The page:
What should the Public Affairs professional seek to do? Two things mainly:

  • Help build solid relationships with policy-makers through the practice we call government relations – and ultimately try to gain their support.
  • Try to shift the pin on issues more broadly i.e. get public opinion on side so that government relations becomes less necessary (in theory, at least).

Usually, digital is seen as part of the toolkit for the latter i.e. “shifting the pin”.  And for good reason: it’s got unlikely candidates elected to political office and it’s made poorly funded activist campaigns take off and beat the big boys. It’s quick, access is mostly free and it’s ubiquitous. It’s a great storytelling medium and it’s the best and most cost-effective mobilisation channel ever devised. It’s TV, radio, telephone, water-cooler and soapbox in one.

What’s not to love? In Public Affairs, especially in Brussels, two things:

  • Plenty of Brussels dossiers are technical and don’t interest that many people, so there’s actually no pin to shift.
  • More importantly, even when there is pin shifting to do, structural issues within organisations get in the way. The Public Affairs function tends to cover government relations and little else and has the people and budget to do just that. Unfortunately, shifting the pin takes a variety of skill-sets (campaigning, creative type stuff etc.) which organisations may have collectively somewhere amongst their marketing and communications people, but not in PA. Plus it costs lots of money: usually far more than PA folk are given.

Is this a long-winded way of saying that digital in PA is obsolete? Not quite. I would argue that without the right people and budgets, there’s no point in trying to shift the pin. But sometimes the right people and budgets are available, and down the line, when we’ll see PA and other marketing and communications functions at the same table, there will be an upsurge in shifting the pin type activities.

While we patiently wait, I’d focus on where digital can support government relations. It doesn’t have to be big and flashy, but it can help drive an agenda. How? I’d centre on three things in particular:

  • Highly targeted content which mirrors what the government relations team is saying and doing. We’re not talking fluffy content stating that organisation X is saving penguins 5,000 miles off, but rather, exactly the same storyline recited to decision-makers but told through an alternative channel. Then ensure it reaches the intended audience through highly targeted paid media i.e. search engine and social advertising.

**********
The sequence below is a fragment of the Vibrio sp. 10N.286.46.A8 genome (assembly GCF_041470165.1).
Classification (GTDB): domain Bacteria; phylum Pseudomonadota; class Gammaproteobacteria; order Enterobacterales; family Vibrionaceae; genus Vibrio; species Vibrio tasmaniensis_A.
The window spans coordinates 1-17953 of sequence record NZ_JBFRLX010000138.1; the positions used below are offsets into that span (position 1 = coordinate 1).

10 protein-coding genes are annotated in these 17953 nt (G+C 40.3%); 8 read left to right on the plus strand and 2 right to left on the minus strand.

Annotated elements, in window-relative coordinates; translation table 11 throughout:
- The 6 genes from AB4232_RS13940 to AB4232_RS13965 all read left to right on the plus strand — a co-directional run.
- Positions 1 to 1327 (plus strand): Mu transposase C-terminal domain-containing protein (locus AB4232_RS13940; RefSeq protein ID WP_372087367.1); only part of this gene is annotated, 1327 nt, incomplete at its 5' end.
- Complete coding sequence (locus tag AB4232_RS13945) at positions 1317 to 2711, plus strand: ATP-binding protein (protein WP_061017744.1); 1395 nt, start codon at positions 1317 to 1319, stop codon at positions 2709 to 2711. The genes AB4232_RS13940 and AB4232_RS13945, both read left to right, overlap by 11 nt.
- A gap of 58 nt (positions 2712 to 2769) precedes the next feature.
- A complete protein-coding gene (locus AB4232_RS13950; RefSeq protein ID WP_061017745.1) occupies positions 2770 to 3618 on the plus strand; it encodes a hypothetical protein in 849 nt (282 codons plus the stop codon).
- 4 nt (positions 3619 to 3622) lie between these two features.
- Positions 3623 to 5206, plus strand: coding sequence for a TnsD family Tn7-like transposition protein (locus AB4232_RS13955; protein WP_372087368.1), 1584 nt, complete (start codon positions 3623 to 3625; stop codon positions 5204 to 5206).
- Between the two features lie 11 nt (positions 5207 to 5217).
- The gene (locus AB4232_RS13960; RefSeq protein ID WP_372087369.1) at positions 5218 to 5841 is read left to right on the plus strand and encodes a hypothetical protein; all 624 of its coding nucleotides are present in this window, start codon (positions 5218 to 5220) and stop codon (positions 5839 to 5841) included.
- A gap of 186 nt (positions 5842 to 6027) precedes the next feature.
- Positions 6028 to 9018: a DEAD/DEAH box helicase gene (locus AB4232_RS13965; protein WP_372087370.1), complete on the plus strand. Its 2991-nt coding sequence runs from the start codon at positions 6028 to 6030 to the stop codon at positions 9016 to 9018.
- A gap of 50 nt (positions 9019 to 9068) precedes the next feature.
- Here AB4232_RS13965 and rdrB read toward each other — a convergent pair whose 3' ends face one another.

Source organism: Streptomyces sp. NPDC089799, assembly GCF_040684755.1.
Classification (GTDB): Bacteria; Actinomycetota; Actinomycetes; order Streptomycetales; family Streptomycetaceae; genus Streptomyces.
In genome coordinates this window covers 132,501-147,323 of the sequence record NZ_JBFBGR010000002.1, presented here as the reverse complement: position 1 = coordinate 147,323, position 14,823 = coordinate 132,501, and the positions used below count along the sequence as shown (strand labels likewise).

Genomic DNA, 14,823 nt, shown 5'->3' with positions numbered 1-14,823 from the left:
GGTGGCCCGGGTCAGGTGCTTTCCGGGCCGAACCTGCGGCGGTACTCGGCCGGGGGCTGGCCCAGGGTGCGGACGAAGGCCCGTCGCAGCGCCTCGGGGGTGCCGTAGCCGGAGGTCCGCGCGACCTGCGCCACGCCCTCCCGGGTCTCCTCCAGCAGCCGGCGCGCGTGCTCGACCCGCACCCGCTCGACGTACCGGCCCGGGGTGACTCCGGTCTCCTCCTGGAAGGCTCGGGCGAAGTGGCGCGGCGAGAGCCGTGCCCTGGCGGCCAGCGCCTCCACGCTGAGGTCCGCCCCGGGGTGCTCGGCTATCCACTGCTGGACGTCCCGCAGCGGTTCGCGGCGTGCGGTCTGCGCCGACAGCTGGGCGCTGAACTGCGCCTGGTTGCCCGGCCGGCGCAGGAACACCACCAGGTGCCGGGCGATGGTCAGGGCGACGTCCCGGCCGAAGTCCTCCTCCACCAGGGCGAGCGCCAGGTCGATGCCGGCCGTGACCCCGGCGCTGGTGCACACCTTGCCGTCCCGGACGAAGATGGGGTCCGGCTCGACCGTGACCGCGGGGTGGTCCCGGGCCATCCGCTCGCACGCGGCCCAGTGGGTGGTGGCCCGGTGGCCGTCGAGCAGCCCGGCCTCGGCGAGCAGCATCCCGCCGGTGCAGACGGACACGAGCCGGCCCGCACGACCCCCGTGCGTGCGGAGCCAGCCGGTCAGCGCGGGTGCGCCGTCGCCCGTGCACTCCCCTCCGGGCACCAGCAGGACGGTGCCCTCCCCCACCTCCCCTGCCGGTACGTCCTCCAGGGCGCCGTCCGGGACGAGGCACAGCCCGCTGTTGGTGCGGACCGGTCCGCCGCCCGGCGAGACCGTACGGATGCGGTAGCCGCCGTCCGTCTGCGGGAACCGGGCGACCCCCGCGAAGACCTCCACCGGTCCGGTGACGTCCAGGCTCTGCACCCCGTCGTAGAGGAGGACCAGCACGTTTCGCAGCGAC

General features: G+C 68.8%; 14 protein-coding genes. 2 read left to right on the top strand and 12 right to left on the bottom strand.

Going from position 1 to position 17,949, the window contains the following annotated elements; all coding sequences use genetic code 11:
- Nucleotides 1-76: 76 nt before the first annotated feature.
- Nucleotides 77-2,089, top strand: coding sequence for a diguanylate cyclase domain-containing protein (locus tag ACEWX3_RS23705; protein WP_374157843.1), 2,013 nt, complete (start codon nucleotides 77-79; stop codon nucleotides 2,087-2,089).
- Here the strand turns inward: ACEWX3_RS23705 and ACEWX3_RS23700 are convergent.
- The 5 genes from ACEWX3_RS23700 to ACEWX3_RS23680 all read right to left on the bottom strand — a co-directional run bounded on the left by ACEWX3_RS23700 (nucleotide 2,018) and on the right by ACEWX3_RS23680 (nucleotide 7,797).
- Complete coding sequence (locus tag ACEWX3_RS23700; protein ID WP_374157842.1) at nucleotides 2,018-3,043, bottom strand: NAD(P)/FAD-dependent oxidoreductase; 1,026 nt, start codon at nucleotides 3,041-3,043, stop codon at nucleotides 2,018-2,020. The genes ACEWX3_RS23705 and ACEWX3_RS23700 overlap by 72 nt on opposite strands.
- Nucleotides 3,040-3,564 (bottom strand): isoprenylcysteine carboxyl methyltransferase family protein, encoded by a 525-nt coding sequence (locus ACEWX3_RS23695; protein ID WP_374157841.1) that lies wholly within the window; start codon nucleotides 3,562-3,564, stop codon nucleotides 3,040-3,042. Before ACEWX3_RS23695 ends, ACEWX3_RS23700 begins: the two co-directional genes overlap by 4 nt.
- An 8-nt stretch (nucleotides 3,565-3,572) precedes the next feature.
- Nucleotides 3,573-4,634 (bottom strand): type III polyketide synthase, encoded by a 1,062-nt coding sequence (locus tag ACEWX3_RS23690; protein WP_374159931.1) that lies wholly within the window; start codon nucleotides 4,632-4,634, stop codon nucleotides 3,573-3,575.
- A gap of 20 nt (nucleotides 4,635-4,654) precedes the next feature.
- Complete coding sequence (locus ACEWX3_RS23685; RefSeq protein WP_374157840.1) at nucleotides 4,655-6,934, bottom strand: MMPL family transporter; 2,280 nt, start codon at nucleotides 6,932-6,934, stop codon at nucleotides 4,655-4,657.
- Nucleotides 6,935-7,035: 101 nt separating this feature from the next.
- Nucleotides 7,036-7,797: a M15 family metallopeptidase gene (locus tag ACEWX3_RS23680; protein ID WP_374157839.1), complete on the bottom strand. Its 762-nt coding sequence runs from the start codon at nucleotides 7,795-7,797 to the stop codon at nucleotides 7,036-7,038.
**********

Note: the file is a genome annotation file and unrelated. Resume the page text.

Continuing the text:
• Social media (Twitter mainly, but possibly also LinkedIn and at some point Facebook, depending on the issue) but only when used as an alternative channel to engage with main targets. If they i.e. policy-makers and key influencers aren’t active, don’t bother: social networking for GR purposes is useless if no one you care about is at it, clearly. And get people who build offline relationships to replicate online i.e. don’t hand it off to the intern.
  • Use a listening platform to do three things: learn more about your targets’ constituents, track stakeholder activity so you know you’re picking up the vital exchanges for social media engagement, and track uptake of your GR activities (see my previous post for further details on this.)

Although it can be extremely effective at driving traffic and raising awareness of one’s activity, we often scoff at advertising in Public Affairs, usually for one of more of these reasons:

  • We know our audiences so why advertise?
  • Advertising is not targeted enough
  • Advertising is too expensive and we can’t control what we spend
  • Advertising can sell detergent but our clever audiences would never fall for advertising

Each is tosh:

  • We hardly ever know everyone in our target audience anymore:  as the scope of Public Affairs becomes increasingly broad, so does the set of people we need to reach and convince.
  • As uncomfortable as it may make some people, advertising can be very targeted. In particular, online advertising, which allows one to target via variables such as where people live or what sector they work in, as long as they themselves have provided the information (e.g. Facebook or LinkedIn ads) or what they look up online (e.g. Google AdWords).
  • No, it’s not necessarily expensive. Many people’s advertising paradigm is TV, which obviously is very expensive. But delivering a thousand clicks to a website via a social network can be dirt cheap. And you need only pay per click and can cap spending.
  • “Our clever audiences never fall for advertising.” Again, this is the TV paradigm. In online advertising, as well as much offline advertising, you’re not trying to drip-feed your brand to unknowing consumers who will soon worship it: you’re only trying to drive someone somewhere else, where yes, perhaps you may try to convince them of something or other.